Alan Curtis was an American film actor appearing in over 50 films.
Born Harry Ueberroth in Chicago, Illinois, he began his career as a model before becoming an actor, appearing in local newspaper ads. His looks did not go unnoticed in Hollywood. He began appearing in films in the late 1930s (including a Technicolor appearance in the Alice Faye-Don Ameche film Hollywood Cavalcade and a memorable role in High Sierra (1941). He is probably best known as one of the romantic leads in Abbott and Costello's first hit movie Buck Privates.
His chance for leading-man stardom came when he replaced the unwilling John Garfield in the 1943 production Flesh and Fantasy. Curtis played a ruthless killer opposite Gloria Jean. Unfortunately for both actors, the studio removed their performances from the final film. The footage was later expanded into a B-picture melodrama Destiny. The film failed to establish Curtis as a major-name star, but it did typecast him in hardbitten roles, like the man framed for murder in Phantom Lady (1944) and the detective Philo Vance.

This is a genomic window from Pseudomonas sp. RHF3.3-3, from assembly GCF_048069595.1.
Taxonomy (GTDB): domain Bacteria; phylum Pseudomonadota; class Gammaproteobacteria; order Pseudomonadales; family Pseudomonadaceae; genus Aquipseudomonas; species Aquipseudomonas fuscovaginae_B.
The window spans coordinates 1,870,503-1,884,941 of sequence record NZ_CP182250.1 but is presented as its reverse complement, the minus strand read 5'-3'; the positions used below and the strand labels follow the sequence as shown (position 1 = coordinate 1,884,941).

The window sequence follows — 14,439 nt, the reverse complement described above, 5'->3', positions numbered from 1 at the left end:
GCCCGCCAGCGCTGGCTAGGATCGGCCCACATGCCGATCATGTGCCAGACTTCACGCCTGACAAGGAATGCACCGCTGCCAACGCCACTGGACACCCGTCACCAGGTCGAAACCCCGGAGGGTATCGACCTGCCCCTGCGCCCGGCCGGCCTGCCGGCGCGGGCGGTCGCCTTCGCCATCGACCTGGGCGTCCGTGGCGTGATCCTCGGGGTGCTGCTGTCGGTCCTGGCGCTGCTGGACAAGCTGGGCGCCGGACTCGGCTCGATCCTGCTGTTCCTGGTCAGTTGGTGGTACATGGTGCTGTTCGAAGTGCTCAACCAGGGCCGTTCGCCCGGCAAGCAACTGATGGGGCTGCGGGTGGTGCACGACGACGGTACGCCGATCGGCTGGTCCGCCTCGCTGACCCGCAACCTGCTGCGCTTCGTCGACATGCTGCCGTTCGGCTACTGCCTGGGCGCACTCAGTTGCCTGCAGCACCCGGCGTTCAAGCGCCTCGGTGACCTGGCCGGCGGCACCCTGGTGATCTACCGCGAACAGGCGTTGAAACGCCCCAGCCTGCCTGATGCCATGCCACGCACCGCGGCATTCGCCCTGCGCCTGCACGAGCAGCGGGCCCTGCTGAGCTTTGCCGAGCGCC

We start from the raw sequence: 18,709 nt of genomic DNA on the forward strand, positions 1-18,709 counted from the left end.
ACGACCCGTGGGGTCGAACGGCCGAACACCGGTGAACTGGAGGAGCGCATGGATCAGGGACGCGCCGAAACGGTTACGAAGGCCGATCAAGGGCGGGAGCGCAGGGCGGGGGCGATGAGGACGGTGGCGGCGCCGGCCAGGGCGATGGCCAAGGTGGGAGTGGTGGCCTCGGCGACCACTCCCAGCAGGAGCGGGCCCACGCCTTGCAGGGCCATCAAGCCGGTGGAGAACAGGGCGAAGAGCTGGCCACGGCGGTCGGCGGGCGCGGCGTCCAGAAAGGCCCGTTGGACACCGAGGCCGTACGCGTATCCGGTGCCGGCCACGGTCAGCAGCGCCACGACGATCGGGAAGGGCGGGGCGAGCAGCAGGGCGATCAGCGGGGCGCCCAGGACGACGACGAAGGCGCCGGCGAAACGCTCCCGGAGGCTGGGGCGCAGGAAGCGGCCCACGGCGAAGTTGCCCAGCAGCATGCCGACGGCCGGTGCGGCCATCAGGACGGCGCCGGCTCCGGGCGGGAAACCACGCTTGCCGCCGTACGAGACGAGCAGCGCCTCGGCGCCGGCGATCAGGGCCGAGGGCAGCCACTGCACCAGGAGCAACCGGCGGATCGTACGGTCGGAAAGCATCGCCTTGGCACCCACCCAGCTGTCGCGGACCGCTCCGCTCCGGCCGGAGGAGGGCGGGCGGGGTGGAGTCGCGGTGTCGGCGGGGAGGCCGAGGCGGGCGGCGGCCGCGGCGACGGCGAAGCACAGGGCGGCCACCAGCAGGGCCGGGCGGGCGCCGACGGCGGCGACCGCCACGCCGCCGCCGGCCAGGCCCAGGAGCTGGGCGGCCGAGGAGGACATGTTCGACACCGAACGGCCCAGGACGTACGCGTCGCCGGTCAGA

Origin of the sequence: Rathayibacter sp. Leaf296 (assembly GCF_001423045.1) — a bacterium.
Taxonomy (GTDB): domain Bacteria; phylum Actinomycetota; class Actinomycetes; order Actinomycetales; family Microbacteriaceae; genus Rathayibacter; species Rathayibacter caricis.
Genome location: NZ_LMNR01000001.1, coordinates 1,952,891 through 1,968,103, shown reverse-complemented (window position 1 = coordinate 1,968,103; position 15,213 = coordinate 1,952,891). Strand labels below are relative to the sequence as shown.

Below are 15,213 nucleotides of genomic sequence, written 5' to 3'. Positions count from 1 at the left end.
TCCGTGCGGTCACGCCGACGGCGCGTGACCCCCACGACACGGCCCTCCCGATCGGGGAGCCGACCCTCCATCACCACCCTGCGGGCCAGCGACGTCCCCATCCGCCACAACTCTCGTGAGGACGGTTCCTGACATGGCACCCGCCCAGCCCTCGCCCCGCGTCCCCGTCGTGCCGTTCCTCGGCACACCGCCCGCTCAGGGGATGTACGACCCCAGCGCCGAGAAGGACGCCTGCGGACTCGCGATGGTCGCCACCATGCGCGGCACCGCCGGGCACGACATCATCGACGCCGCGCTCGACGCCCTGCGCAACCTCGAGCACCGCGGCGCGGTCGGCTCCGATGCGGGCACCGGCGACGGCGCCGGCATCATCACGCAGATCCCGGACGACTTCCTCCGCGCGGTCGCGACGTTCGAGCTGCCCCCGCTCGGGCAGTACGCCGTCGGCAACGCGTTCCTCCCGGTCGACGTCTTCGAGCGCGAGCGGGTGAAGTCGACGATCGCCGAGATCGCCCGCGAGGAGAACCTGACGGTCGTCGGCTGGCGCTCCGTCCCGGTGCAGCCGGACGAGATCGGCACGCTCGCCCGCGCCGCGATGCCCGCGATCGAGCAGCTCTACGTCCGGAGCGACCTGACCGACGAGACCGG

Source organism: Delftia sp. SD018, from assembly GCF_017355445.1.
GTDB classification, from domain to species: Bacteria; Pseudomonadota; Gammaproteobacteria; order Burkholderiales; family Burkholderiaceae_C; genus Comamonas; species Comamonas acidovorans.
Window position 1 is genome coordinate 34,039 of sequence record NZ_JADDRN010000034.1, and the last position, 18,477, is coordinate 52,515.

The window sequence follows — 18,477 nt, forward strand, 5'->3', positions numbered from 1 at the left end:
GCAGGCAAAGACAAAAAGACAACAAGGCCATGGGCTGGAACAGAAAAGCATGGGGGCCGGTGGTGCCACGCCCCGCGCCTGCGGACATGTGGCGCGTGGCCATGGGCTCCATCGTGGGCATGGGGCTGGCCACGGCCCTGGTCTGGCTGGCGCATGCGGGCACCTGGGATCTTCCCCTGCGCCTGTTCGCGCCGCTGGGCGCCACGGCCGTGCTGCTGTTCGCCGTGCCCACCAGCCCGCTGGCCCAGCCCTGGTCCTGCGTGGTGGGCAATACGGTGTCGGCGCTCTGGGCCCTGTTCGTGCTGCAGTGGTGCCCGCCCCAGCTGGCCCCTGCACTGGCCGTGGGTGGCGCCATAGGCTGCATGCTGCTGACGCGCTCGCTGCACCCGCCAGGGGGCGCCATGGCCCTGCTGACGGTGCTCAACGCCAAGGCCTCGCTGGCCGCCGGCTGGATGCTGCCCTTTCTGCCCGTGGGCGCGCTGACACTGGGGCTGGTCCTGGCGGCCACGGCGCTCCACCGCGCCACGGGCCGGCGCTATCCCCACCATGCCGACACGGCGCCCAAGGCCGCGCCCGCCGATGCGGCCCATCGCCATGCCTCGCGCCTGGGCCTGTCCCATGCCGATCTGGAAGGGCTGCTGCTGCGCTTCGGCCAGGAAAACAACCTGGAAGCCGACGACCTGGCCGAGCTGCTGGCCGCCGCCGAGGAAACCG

He starred in over two dozen movies and has a star on the Hollywood Walk of Fame.
Alan Curtis was married three times; his wives included actresses Priscilla Lawson and Ilona Massey. He died from complications during an operation in New York City, New York, he was 43. He is buried in the Ueberroth family plot in Evanston, Illinois.